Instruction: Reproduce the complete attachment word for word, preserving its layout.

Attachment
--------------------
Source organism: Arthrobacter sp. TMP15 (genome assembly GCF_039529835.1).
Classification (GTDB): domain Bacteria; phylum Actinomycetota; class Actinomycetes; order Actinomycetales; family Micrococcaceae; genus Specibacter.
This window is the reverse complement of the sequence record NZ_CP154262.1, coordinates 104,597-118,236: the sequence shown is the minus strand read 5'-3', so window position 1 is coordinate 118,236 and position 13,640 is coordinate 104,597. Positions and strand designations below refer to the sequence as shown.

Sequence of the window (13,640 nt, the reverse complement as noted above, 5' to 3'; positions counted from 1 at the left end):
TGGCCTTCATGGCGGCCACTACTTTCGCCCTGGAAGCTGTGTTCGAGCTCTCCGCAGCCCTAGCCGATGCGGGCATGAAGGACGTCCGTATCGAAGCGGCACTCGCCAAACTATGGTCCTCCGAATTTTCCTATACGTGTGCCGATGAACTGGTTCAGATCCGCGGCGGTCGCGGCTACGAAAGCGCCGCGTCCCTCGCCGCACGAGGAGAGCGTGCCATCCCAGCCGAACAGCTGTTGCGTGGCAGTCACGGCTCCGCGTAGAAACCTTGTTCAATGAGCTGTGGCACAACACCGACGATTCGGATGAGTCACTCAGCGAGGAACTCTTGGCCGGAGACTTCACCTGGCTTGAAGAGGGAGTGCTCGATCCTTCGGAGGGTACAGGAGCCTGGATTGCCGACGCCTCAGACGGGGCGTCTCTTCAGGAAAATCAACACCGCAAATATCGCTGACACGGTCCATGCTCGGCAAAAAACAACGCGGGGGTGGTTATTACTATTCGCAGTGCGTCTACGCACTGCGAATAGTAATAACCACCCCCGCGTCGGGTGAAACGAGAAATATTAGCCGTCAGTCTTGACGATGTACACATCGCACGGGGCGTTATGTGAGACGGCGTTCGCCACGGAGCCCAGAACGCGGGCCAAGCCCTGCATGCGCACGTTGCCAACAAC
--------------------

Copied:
Source organism: Arthrobacter sp. TMP15 (genome assembly GCF_039529835.1).
Classification (GTDB): domain Bacteria; phylum Actinomycetota; class Actinomycetes; order Actinomycetales; family Micrococcaceae; genus Specibacter.
This window is the reverse complement of the sequence record NZ_CP154262.1, coordinates 104,597-118,236: the sequence shown is the minus strand read 5'-3', so window position 1 is coordinate 118,236 and position 13,640 is coordinate 104,597. Positions and strand designations below refer to the sequence as shown.

Sequence of the window (13,640 nt, the reverse complement as noted above, 5' to 3'; positions counted from 1 at the left end):
TGGCCTTCATGGCGGCCACTACTTTCGCCCTGGAAGCTGTGTTCGAGCTCTCCGCAGCCCTAGCCGATGCGGGCATGAAGGACGTCCGTATCGAAGCGGCACTCGCCAAACTATGGTCCTCCGAATTTTCCTATACGTGTGCCGATGAACTGGTTCAGATCCGCGGCGGTCGCGGCTACGAAAGCGCCGCGTCCCTCGCCGCACGAGGAGAGCGTGCCATCCCAGCCGAACAGCTGTTGCGTGGCAGTCACGGCTCCGCGTAGAAACCTTGTTCAATGAGCTGTGGCACAACACCGACGATTCGGATGAGTCACTCAGCGAGGAACTCTTGGCCGGAGACTTCACCTGGCTTGAAGAGGGAGTGCTCGATCCTTCGGAGGGTACAGGAGCCTGGATTGCCGACGCCTCAGACGGGGCGTCTCTTCAGGAAAATCAACACCGCAAATATCGCTGACACGGTCCATGCTCGGCAAAAAACAACGCGGGGGTGGTTATTACTATTCGCAGTGCGTCTACGCACTGCGAATAGTAATAACCACCCCCGCGTCGGGTGAAACGAGAAATATTAGCCGTCAGTCTTGACGATGTACACATCGCACGGGGCGTTATGTGAGACGGCGTTCGCCACGGAGCCCAGAACGCGGGCCAAGCCCTGCATGCGCACGTTGCCAACAAC